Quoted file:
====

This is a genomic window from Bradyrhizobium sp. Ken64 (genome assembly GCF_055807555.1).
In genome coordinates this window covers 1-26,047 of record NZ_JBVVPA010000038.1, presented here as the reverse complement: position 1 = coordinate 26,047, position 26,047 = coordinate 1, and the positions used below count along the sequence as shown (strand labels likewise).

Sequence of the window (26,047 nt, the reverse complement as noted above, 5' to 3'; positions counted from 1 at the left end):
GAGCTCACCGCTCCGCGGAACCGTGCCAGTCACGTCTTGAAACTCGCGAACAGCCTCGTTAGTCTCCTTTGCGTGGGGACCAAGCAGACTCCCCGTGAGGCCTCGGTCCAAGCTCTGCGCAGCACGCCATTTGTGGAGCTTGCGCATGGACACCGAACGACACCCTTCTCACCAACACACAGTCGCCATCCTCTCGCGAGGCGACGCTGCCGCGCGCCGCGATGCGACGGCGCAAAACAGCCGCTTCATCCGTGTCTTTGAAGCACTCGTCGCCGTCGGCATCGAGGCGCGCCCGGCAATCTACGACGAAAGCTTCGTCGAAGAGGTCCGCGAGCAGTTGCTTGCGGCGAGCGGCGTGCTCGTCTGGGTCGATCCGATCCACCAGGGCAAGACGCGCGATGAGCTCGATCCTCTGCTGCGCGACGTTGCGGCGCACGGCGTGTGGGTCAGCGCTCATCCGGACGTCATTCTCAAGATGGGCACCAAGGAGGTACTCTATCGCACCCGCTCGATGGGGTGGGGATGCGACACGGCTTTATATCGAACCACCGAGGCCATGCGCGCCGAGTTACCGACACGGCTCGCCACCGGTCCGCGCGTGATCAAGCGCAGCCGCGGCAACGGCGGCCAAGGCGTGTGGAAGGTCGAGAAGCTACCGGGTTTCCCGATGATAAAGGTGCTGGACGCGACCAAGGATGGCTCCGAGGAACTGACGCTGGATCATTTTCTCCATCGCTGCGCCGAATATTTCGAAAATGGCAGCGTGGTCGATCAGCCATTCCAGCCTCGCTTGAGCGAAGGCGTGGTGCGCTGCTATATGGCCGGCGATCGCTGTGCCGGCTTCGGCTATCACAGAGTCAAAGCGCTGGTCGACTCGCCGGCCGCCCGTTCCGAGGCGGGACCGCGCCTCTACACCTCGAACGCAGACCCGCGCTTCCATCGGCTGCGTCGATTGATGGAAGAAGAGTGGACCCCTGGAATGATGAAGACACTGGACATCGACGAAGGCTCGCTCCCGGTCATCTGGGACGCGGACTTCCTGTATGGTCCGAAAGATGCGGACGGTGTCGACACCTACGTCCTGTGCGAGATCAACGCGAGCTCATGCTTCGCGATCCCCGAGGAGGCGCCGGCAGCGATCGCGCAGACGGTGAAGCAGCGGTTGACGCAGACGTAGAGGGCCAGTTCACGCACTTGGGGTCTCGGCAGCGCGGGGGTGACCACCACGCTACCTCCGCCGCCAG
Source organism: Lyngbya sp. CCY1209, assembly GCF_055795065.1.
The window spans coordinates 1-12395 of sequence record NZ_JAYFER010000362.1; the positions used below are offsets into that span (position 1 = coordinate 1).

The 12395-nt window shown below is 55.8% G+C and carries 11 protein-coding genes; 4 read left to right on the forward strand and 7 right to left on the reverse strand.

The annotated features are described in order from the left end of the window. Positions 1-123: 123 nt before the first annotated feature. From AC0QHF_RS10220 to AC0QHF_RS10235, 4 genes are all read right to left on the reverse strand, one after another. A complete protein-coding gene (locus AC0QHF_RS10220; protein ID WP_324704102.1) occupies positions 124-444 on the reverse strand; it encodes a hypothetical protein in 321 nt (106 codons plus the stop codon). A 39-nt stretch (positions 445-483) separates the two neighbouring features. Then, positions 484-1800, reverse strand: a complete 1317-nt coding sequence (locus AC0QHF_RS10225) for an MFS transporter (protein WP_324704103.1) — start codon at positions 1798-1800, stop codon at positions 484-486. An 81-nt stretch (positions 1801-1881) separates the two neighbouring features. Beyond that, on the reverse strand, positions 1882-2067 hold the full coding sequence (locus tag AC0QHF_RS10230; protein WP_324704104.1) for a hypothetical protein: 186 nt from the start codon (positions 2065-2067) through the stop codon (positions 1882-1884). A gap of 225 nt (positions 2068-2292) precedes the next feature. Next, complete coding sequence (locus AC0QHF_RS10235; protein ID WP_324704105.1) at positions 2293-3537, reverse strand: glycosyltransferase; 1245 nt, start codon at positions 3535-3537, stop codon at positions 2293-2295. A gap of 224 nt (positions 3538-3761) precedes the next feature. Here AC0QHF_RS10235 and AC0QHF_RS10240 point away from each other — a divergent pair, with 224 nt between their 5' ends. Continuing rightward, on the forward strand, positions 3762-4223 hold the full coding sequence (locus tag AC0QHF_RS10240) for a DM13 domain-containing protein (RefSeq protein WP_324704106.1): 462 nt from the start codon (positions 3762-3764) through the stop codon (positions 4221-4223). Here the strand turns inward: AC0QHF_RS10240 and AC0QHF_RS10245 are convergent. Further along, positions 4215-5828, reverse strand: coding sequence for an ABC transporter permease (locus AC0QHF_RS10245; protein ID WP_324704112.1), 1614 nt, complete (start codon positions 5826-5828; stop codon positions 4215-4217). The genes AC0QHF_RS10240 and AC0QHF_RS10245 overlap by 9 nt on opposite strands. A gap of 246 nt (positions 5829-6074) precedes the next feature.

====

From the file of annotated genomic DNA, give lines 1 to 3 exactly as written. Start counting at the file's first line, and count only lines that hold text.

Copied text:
This is a genomic window from Bradyrhizobium sp. Ken64 (genome assembly GCF_055807555.1).
In genome coordinates this window covers 1-26,047 of record NZ_JBVVPA010000038.1, presented here as the reverse complement: position 1 = coordinate 26,047, position 26,047 = coordinate 1, and the positions used below count along the sequence as shown (strand labels likewise).

Sequence of the window (26,047 nt, the reverse complement as noted above, 5' to 3'; positions counted from 1 at the left end):